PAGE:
Prepare Yourself by Looking Through Individual Candidates’ Resumes Straight Before the Interviews
You’re sure to have looked through candidates’ resumes to select the right people for the interview process but make sure you look through specific candidates’ resumes straight before you interview them.
That way, their skills, attributes, experience, and so on, will be fresh in your mind and you can adapt your interview questions and techniques accordingly instead of using generic questions and techniques.
And speaking of candidates’ experience, check out why candidate experience affects your company’s reputation.
Always take a few minutes to look through a resume before interviewing a candidate and make sure you have a copy of the resume to look through during the interview process.
Choose Insightful and Relevant Questions to Ask Candidates
You can look up generic questions to ask candidates. But if you want to find the ideal person for the role, it’s important that you spend time prior to conducting interviews in order to choose insightful and relevant questions that are tailored for your specific industry and company.
For instance, if you run a brewery, ask the right industry-related question to help you find competent staff.
You could ask things like, “How much do you know about brewing processes?” and “What is your favorite beer on our tap list?”
By choosing questions that are tailored to the role, and including situational and behavioral questions, you’ll be in a better position to find which candidates are most suited to the position on offer.
Spend time preparing your list of questions sometime before the interview process to ensure you ask the right questions.
Also, you should ask all candidates the same questions in order to compare their responses. But, at the same time, don’t be afraid to ask other unplanned questions in response to candidates’ answers.
Construct an Interview Structure
You can also improve your interviewing skills by ensuring you come up with an interview structure that will work well. If you don’t have a firm structure in place, you could lose track of the interview and end up focusing on the wrong things.
It’s a good idea to begin an interview with a brief introduction and description of the company and the role before moving on to asking questions.
Also, make sure you give candidates the opportunity to ask their own questions at the end. With a formal structure in place, you can ensure you get the most out of your candidates and, in turn, you’ll be better positioned to find the right person for the job.
Improve Your Listening Skills and Take Notes
When candidates can tell that you’re listening attentively, they’re more likely to be at ease and provide you with the relevant information you need to know.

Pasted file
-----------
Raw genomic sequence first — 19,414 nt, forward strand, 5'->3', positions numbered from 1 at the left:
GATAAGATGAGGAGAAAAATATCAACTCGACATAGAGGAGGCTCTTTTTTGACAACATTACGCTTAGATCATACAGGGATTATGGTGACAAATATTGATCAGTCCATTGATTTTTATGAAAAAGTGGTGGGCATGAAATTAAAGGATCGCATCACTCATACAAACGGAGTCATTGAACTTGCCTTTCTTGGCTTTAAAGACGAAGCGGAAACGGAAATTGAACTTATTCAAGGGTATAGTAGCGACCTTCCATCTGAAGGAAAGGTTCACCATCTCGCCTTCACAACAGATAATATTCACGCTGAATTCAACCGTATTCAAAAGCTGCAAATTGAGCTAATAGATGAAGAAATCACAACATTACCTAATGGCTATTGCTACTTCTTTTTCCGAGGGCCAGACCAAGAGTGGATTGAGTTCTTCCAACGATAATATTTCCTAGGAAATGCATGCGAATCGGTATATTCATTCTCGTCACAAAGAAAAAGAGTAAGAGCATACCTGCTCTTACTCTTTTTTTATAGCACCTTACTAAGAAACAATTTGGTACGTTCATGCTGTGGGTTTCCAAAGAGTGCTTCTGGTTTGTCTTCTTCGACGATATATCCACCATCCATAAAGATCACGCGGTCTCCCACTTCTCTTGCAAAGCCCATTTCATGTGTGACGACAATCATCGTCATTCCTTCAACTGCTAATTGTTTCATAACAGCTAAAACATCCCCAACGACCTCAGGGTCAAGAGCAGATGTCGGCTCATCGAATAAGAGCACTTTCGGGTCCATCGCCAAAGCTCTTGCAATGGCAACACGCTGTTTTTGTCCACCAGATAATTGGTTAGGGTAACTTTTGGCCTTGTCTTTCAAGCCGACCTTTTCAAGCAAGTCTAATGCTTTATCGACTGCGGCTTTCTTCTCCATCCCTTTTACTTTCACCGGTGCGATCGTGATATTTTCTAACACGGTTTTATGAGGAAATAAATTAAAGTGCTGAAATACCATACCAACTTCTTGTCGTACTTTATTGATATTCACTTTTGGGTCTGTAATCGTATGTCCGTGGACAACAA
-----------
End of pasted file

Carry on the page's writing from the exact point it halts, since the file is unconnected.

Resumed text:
On the other hand, if a candidate feels that you’re not listening and gets the impression you’re thinking about something else, such as the previous candidate’s performance, it can be off-putting and you won’t get the most out of the person you’re interviewing.
So, make sure you actively listen during every interview.
You should also take notes so that you can look back on them after you’ve interviewed several candidates and remember what each candidate has said and how they’ve presented themselves.
By staying focused and listening attentively, you can ensure you find the right individual for the position.
Be Conversational and Go Off-script When Relevant
We briefly mentioned earlier that you shouldn’t be afraid to ask unscripted questions during the interview process, but it’s worth highlighting that specifically.
The more you can maintain a conversational tone during interviews, and therefore go off-script with your questions, the more you can get to know candidates better. In turn, that allows you to better find the right fit for your company.
Look at Your Subconscious Biases
The above ways are certainly very useful for improving your interviewing skills and finding the right candidate, but if you want to improve your interviewing skills further, you need to take a good look at yourself.
For instance, you could have biases that you’re not even aware of. A good interviewer never has any biases. He or she simply looks for the person who has the right skills, attributes, and experience to suit the role on offer.
Your subconscious biases can affect the way you judge candidates, so ensure you don’t bring any of your own biases into the interview room. You should be objective with every candidate you interview.